Creating a robust future for Gaelic and Scots

Education Secretary Shirley-Anne Somerville

A COMMITMENT to ensure the long-term growth of Gaelic and Scots is at the heart of a new public consultation launched today.

The consultation seeks views on how to raise the profile of Scots, a new strategic approach to Gaelic medium education (GME) and the creation of a Gàidhealtachd, areas with a higher percentage of Gaelic speakers. It also covers the structure and function of Bòrd Na Gàidhlig – the principal public body promoting Gaelic in Scotland.

This feedback will help develop the forthcoming Scottish Languages Bill.

The 2011 census indicated that 57,375 people spoke Gaelic and 87,100 said they had some Gaelic skills and over 1.5 million people identified themselves as Scots speakers.

Launching the consultation during a visit to the GME unit at Goodlyburn Primary in Perth, Education Secretary Shirley-Anne Somerville said:

“Gaelic and Scots are a significant part of Scotland’s culture and we want to ensure they thrive and grow.”

“The situation for Gaelic speakers is an improvement on ten years ago as there are increased numbers in Gaelic medium education and more initiatives in place to support Gaelic in Scotland.”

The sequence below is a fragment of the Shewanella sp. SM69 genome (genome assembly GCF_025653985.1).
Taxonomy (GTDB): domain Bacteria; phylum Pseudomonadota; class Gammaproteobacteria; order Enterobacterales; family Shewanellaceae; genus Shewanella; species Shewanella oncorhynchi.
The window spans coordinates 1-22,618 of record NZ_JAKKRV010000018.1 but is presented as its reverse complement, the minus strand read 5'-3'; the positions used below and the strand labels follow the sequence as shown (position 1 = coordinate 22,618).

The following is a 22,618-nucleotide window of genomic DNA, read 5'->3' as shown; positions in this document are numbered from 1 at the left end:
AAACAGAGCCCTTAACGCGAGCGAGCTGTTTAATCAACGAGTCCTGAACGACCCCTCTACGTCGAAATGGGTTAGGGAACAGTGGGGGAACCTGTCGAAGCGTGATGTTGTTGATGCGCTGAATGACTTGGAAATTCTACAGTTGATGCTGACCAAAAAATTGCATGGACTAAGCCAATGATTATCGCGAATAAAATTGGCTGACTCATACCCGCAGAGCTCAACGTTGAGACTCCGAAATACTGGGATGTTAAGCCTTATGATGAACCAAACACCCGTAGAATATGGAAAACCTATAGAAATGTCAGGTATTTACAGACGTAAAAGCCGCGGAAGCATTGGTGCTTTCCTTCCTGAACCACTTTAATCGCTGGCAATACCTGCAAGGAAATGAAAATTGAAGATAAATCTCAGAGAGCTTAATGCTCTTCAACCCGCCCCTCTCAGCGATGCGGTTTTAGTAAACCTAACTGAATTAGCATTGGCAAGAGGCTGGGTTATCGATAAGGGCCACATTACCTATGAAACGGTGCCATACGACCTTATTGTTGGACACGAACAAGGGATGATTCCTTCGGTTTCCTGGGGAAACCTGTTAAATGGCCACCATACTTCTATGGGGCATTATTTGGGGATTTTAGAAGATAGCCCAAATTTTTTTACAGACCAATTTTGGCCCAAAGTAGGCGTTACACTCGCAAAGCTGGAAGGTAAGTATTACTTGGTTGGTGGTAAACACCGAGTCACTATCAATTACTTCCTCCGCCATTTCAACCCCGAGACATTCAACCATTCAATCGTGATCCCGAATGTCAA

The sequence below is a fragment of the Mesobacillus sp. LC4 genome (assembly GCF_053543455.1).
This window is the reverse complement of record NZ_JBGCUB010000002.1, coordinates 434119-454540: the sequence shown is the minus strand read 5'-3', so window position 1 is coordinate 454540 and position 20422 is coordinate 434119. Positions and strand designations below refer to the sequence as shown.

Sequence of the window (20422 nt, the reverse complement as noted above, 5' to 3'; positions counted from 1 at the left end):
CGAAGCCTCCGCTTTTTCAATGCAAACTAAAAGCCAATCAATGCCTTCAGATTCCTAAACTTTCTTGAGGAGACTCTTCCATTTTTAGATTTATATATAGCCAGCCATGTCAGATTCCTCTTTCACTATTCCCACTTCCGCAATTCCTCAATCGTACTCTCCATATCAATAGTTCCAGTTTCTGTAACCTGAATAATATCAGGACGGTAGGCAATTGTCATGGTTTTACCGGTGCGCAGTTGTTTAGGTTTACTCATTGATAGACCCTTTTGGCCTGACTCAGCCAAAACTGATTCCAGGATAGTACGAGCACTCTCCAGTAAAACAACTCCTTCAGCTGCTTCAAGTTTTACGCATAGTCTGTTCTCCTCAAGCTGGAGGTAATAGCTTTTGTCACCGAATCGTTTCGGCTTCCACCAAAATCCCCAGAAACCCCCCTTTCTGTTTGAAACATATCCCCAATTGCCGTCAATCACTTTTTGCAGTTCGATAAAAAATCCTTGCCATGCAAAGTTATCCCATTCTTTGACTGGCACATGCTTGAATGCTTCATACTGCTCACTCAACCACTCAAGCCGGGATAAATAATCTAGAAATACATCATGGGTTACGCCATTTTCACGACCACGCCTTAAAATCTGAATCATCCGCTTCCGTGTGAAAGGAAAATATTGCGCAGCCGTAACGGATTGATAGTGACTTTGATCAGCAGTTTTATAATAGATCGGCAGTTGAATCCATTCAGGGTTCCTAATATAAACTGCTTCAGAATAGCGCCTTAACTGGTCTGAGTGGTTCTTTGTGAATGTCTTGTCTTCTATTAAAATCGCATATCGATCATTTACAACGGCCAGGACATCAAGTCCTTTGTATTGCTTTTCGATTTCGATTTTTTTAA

“We now need to build on what is in place and this consultation will show how we can make our measures more effective, ensuring Gaelic medium education continues to grow and provides a high quality education, that Bòrd na Gàidhlig operates effectively in the promotion of Gaelic, and consideration is given to the creation of a Gàidhealtachd.”

“Scots is spoken throughout Scotland, but has never benefited from formal support through legislation and it may be time to consider this to help promote, strengthen and raise the profile of the language.”


The consultation will run until 17 November.

Traditionally the Gàidhealtachd has been a term used for the Highlands and Islands of Scotland. However, there is growth in Gaelic speaking communities across the central belt and the consultation seeks to explore what relevance the term Gàidhealtachd has for policy application and what further measures could be used for supporting and promoting the Gaelic language.

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